A curtain call doesn’t have to do with an actual play in baseball, but rather the reaction of the fans to a great feat by a player. It is something unique to baseball since fans cannot see the players as well once they go into the dugout while waiting to go back on to the field.
When a player does something extraordinary, such as hit a milestone homerun, fans may continue to cheer once the player is in the dugout. This means they want to see the player again, and he typically abides by going back up the steps and waving to the fans.
Baseball has had its fair share of curtain calls over the last few seasons with the departures of players such as Mariano Rivera, Todd Helton, and Chipper Jones. Derek Jeter is getting plenty of curtain calls this season, as it is his last in the big leagues.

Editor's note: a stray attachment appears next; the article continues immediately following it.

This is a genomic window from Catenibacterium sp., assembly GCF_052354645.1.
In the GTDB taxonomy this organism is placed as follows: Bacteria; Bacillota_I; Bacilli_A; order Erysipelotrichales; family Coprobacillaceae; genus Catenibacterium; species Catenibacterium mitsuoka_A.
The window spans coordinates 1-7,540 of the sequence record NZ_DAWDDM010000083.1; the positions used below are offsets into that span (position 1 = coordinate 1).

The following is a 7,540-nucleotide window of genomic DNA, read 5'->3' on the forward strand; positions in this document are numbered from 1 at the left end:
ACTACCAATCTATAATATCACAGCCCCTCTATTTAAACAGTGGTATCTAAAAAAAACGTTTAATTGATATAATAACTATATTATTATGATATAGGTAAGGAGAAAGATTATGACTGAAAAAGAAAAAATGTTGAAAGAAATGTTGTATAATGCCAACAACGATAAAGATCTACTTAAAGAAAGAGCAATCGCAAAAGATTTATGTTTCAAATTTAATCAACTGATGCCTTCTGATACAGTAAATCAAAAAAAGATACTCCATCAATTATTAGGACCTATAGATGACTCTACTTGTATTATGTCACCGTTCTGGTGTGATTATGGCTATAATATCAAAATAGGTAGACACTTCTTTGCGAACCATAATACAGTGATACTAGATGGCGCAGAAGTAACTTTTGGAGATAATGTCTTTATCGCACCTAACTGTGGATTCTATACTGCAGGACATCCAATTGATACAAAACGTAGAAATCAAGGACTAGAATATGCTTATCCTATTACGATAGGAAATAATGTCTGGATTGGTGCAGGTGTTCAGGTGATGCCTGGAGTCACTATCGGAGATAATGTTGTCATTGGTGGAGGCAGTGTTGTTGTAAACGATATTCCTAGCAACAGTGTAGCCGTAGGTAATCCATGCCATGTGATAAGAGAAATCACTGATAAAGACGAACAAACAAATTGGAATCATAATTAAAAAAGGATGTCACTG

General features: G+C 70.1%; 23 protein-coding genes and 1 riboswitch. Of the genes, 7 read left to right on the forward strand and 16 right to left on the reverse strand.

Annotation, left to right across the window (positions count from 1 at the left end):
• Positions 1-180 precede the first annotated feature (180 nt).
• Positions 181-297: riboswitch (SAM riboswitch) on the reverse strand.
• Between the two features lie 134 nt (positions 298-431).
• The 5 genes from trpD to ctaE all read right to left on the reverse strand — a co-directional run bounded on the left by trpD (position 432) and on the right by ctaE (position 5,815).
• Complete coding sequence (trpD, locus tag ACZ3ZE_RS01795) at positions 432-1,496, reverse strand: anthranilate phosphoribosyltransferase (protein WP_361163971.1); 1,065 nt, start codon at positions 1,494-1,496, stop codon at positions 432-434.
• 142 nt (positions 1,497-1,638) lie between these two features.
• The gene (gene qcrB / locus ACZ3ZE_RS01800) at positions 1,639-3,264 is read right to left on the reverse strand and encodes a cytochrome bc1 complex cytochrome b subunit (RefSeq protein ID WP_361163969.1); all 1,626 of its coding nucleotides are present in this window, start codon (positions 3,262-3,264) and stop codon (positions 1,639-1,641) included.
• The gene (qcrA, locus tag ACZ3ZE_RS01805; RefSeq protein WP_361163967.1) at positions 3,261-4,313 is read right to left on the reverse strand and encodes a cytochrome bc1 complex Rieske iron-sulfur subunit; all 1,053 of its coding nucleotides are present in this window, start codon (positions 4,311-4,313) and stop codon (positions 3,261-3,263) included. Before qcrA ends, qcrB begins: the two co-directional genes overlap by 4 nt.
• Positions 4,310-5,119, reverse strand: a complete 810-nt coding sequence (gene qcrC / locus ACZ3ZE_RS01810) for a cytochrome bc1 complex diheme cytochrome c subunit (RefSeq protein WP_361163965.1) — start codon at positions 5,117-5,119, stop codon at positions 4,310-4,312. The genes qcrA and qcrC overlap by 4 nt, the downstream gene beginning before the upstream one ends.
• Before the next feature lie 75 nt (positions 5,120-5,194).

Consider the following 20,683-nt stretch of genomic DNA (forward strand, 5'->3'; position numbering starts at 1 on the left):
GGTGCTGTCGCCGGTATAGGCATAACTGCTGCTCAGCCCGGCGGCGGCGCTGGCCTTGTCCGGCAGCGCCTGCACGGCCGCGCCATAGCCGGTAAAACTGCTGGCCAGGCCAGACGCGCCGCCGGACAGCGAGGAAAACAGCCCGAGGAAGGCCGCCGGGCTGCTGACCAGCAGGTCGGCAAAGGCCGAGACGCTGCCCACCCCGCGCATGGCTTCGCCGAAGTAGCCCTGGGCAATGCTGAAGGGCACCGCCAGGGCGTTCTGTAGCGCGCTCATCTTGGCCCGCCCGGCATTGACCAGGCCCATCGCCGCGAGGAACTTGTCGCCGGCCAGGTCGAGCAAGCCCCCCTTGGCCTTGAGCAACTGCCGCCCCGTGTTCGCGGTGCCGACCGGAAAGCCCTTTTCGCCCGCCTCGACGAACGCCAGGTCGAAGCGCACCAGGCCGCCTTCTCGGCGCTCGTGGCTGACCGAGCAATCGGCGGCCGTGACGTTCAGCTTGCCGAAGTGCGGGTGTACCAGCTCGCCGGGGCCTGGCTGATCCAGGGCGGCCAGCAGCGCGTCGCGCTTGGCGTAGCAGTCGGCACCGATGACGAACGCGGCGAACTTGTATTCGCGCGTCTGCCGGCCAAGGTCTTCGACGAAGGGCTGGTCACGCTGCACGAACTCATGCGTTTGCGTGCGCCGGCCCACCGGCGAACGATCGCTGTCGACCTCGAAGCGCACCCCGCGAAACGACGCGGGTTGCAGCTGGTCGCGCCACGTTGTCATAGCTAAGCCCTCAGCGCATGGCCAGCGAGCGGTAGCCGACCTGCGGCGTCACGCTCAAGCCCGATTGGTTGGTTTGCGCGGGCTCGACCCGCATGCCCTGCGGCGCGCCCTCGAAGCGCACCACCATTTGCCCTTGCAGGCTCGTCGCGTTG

I had the privilege to see a curtain call in person one time. At the old Yankee Stadium, Jason Giambi hit career home run number 300 off of Esteban Yan of the Los Angeles Angels of Anaheim. After a quick descent into the dugout, Giambi came back out to the cheers of the fans and then quickly disappeared again. It was something that was quick and easy to miss, but seeing it in person was pretty cool.
A curtain call is better known to happen at the end of a play. Actors line up once it is over and take a final bow before exiting off of the stage. It is for a job well down and an acknowledgment to the audience. The same applies to baseball as fans salute the performance of the player.